LEE NELSON & THE TRAIN INSPECTOR: The subtle art of ticket evasion
By Vijay Shah
Today I have been briefly browsing my Twitter feed and found this tweet by the comedian Lee Nelson, or as he likes to often refer to himself, a “well good legend!”.
For those Brainiacs not familiar with the on goings of the most televised chav since Vicky Pollard of Little Britain fame, here is a short introduction.
Nelson, real name Simon Brodkin, is a chirpy young lad with a proclivity for swearing and cracking jokes at the expense of audience members on his very well-received “Lee Nelson’s Well Good Show”. The Well Good Show has been running on BBC3 since June 2010, and has got to be one of the funniest sketch comedies I have seen in recent years.
Bedecked in a blue-and-white polo shirt and rarely seen without his trusty baseball cap, Nelson works the laughs with the help of his ‘bredrin’ , the long-suffering Omelette, an obese, often topless and begrudgingly compliant accomplice who finds himself subjected to dares by Lee, such as covering himself in dog food and eating all manners of artery-clogging crap.
Hiding out in train toilets just because you are too skint (poor) to afford to go to your own show must be a funnily awkward situation for our main man Lee. It has got to be a safe bet that the BBC are supplementing Mr Nelson’s jobseeker’s allowance with a sizeable enough salary that he could quite easily pay for the tickets of every single woman, man and child in his train carriage several times over.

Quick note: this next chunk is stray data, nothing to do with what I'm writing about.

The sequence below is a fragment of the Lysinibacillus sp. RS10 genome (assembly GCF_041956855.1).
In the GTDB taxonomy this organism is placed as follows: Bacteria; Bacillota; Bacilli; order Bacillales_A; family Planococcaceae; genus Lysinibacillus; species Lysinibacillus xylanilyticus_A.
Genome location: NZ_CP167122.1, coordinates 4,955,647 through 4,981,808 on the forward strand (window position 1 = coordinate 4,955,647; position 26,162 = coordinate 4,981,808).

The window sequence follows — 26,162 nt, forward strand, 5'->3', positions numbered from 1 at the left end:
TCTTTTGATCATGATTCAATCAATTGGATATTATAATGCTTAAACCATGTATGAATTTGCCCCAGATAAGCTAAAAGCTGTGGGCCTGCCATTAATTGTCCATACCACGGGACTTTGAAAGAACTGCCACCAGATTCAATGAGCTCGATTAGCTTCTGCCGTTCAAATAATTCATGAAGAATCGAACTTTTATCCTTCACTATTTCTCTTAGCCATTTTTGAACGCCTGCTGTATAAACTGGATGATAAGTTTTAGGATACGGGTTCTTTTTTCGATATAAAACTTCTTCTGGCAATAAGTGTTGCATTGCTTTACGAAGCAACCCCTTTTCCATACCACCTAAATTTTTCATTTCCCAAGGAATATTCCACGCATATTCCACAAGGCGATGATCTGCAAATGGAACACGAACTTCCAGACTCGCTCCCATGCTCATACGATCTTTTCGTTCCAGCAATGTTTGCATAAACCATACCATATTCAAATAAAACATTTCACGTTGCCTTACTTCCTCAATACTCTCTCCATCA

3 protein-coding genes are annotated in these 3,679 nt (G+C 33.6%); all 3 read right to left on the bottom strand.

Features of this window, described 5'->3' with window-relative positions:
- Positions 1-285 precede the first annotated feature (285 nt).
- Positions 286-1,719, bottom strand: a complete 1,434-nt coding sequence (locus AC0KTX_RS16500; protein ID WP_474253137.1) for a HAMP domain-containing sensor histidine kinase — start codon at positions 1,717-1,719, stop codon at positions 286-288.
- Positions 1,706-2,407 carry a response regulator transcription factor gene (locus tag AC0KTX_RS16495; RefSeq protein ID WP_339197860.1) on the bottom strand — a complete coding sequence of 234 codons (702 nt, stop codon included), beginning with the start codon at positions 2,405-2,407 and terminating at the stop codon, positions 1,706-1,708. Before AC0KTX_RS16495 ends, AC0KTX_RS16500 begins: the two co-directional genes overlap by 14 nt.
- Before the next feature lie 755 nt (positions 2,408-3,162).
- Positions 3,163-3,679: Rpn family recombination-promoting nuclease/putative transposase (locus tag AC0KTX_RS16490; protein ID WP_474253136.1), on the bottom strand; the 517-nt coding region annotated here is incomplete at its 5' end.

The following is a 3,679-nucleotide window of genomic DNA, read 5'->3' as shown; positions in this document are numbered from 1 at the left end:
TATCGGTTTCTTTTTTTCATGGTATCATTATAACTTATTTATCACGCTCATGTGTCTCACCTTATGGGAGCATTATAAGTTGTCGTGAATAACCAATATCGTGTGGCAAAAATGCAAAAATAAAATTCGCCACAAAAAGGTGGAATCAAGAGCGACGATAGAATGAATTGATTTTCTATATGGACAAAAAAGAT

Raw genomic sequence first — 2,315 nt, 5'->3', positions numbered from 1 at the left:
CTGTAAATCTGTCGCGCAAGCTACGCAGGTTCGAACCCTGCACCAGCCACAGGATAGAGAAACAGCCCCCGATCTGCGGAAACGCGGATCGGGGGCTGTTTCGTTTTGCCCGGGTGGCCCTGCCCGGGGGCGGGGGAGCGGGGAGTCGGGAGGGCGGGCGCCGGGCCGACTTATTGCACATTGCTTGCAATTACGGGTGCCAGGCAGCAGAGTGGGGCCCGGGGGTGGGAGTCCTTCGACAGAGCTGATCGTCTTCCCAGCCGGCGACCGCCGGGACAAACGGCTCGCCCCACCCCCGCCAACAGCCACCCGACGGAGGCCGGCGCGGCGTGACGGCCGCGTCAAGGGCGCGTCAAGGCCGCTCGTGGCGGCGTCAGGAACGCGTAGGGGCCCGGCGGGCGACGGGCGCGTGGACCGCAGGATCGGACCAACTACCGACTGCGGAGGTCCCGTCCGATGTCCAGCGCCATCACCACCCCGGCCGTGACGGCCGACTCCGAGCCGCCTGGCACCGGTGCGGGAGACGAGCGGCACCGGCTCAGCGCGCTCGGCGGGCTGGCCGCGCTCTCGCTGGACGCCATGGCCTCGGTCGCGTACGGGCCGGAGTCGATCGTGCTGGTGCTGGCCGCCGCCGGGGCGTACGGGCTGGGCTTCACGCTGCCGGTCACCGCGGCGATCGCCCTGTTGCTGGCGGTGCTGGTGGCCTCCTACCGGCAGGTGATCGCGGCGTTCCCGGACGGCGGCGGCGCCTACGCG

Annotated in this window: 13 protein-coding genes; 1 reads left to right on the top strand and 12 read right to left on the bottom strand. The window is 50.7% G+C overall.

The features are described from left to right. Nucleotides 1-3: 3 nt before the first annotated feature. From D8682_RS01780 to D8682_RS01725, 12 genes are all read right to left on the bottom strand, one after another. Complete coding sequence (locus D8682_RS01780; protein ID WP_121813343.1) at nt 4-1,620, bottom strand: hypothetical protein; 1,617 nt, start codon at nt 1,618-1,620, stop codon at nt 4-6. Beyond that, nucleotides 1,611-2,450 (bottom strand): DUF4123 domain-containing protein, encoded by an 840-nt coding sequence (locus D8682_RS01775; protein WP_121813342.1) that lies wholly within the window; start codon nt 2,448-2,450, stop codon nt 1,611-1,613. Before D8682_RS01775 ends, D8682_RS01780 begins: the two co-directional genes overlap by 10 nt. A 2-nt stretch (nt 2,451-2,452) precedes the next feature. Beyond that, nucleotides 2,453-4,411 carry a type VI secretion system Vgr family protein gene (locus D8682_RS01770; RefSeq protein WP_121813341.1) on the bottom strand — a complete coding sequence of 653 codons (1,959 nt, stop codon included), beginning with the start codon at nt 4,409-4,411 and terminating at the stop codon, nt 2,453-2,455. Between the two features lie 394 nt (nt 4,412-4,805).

It is a clever move on Lee’s part, seeking refuge in the men’s. The conductor has plenty of tickets to check and plenty of fare-dodgers to snare. He should be safe holed up in the bog. As long as one of the other passengers does not develop a full bladder or starts feeling the repercussions of last night’s shawarma kebab. Because if someone else needs to answer the call of nature, Lee could well be in ‘nuff’ trouble. You get me innit…..
Occurring across all the transport networks that criss-cross London, fare dodging, or ‘ticketless travel’ to use the officially sanitised term, is a monumental headache for the people who keep our Tube, trains and buses running.
According to Transport for London’s own figures for last year, collectively about £63 million worth in fares was lost by customers’ refusal to pay whilst using London’s public transport systems.
Now I am an honest guy, but even I have committed some fare avoidance of my own a few times. I am not proud of it, but my finances were very tight. Here in east London, and in many other places, ‘forgetting’ to use your Travelcard was almost a rite of passage. The articulated or ‘bendy’ buses that were widespread until Mayor Boris Johnson sold them off, were so universally popular among fare-dodgers that they were dubbed ‘free buses’. A moniker that was not just based on urban legend.
I had lost count of the number of times I would see people, usually teenagers, breeze onto the bus without ‘touching in’ their Oystercards – some would hop on then hop off after a few stops, like frogs in denim jumping from one red wheeled lily pad to the next. It was not a challenge either.